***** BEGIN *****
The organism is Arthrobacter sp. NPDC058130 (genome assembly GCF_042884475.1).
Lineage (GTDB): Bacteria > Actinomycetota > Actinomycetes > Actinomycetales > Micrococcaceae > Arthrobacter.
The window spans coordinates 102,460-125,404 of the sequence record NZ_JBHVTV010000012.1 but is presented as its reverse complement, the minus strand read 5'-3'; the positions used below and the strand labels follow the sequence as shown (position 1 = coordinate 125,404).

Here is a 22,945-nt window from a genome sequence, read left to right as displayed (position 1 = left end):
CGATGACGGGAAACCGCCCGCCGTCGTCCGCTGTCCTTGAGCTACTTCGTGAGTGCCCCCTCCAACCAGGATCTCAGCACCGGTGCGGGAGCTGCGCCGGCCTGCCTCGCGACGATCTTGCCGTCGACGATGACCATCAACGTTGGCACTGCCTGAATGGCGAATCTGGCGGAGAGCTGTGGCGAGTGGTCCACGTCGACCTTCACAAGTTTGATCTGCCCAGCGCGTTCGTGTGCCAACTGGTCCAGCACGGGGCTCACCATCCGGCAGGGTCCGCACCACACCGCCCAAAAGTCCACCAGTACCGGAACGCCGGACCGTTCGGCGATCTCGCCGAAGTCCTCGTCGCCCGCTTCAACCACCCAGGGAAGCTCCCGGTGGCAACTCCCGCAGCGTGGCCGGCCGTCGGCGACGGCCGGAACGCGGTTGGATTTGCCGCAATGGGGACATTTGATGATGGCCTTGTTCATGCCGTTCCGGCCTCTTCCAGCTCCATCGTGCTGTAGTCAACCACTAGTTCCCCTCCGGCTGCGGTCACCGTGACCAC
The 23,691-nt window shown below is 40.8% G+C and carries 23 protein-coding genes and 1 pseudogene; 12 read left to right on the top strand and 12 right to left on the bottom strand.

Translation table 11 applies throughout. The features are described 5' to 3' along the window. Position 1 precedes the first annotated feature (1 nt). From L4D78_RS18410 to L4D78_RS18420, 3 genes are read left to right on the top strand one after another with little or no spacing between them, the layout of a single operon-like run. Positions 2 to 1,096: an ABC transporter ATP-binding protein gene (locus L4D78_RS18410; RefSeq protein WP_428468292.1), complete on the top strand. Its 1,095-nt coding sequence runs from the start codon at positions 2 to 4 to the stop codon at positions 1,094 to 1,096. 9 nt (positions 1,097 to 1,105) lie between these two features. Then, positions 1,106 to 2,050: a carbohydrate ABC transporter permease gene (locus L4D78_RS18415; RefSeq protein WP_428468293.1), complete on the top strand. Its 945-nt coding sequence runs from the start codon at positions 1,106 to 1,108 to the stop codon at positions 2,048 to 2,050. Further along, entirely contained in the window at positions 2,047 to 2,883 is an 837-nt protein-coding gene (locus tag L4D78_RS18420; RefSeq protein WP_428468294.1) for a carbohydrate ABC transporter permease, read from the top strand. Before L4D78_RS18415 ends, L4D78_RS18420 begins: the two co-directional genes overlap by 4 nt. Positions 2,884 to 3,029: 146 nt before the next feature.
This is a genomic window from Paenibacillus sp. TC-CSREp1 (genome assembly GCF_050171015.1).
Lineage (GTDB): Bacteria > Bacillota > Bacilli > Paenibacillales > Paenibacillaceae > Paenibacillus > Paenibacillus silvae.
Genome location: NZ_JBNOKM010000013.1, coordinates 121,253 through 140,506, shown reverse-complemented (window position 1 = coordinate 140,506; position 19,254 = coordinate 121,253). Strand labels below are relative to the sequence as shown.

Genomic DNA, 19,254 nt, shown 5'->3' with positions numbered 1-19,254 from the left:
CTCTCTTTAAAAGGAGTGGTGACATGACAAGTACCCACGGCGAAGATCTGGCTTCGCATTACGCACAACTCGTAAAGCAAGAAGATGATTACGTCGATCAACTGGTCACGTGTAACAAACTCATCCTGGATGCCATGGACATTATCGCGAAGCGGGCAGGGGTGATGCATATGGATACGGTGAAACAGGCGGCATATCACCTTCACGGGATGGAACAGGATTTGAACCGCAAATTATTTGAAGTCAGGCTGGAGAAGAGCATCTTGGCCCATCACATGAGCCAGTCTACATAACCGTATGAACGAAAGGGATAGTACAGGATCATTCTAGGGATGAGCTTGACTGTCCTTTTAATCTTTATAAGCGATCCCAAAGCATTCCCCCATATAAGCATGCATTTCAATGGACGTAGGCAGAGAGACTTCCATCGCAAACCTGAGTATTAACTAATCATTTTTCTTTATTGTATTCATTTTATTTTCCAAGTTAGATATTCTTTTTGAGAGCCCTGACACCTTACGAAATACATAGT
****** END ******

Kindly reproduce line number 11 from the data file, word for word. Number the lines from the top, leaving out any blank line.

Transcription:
Genomic DNA, 19,254 nt, shown 5'->3' with positions numbered 1-19,254 from the left: